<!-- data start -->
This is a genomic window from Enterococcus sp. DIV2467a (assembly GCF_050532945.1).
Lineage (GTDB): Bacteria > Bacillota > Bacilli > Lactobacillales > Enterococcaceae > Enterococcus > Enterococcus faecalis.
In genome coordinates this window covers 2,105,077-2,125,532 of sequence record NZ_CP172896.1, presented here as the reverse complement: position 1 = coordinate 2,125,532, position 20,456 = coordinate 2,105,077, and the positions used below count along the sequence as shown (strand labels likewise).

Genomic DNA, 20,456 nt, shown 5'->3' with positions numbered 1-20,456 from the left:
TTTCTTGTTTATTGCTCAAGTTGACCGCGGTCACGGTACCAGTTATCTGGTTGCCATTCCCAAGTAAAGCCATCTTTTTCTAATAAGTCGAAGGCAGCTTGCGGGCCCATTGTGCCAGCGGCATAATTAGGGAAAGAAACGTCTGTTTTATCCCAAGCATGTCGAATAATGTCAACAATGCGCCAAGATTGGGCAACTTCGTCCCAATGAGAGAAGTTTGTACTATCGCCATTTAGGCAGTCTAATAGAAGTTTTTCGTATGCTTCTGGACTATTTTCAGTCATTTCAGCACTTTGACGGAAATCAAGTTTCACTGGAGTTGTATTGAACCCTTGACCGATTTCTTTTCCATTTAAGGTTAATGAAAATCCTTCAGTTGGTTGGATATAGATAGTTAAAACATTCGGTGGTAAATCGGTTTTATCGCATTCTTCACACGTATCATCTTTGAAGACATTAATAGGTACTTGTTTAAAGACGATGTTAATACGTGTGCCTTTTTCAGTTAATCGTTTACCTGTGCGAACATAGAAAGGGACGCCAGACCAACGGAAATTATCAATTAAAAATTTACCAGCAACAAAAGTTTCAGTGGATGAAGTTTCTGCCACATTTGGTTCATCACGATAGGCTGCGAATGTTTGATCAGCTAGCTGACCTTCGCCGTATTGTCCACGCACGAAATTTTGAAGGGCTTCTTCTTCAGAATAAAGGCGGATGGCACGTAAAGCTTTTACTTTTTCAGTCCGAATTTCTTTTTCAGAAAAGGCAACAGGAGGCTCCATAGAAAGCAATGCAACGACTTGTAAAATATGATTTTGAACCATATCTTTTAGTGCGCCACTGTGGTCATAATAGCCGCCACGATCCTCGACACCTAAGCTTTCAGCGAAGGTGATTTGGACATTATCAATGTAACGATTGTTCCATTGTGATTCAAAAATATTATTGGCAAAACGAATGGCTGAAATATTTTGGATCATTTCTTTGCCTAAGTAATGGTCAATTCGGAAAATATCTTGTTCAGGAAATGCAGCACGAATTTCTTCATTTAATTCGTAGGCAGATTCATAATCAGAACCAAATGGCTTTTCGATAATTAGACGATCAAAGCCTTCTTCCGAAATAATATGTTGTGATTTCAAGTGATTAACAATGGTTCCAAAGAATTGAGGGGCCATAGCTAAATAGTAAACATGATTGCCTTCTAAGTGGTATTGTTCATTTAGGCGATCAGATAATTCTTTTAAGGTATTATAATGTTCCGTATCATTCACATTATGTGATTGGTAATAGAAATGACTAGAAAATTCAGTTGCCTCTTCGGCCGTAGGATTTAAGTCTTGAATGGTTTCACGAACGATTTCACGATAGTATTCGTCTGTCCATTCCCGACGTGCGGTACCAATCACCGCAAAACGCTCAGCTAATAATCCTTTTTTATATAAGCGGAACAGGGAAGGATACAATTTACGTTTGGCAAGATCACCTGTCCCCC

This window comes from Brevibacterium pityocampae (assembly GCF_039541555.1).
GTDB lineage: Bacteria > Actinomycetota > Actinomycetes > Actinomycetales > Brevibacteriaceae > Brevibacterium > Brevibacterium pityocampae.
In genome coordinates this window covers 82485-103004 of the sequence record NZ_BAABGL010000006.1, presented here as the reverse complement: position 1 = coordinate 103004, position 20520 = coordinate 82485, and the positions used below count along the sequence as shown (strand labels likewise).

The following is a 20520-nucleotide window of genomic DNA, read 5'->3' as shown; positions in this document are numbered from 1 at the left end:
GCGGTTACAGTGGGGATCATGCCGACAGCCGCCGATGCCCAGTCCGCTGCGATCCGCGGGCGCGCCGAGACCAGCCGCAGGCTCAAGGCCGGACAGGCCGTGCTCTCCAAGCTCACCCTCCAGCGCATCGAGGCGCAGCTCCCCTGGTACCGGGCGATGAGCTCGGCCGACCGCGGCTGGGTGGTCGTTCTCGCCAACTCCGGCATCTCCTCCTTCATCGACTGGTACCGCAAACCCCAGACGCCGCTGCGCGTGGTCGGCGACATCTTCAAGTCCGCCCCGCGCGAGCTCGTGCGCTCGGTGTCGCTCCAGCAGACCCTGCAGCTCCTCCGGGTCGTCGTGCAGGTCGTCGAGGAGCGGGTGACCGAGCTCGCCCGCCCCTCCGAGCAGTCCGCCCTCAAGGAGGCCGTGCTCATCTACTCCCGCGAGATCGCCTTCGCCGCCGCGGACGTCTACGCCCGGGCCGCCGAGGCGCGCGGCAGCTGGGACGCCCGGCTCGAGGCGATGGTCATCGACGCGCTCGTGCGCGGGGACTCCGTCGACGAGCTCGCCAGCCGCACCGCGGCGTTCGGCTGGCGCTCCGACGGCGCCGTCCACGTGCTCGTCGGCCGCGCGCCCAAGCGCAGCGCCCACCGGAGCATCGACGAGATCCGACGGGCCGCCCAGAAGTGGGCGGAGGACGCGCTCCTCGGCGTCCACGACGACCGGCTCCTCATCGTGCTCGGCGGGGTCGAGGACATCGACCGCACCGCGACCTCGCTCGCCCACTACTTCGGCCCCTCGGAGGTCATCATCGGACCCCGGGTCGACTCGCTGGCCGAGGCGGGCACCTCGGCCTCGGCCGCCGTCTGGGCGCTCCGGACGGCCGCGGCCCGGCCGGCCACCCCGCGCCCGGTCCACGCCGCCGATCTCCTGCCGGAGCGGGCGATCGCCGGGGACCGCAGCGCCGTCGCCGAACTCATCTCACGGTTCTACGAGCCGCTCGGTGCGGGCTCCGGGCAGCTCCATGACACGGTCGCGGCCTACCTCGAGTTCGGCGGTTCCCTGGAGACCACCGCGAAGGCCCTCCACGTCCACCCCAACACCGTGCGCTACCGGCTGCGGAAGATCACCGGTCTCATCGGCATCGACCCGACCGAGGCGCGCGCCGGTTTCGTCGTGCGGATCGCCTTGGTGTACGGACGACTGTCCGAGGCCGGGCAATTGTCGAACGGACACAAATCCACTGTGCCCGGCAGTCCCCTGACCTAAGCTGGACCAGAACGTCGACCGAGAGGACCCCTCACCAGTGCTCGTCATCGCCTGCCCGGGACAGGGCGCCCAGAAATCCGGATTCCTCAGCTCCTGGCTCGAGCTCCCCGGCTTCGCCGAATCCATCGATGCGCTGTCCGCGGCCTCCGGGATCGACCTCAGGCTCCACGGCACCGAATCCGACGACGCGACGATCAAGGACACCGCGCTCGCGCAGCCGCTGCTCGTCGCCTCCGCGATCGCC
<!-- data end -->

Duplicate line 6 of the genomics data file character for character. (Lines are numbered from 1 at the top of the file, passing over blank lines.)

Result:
This window comes from Brevibacterium pityocampae (assembly GCF_039541555.1).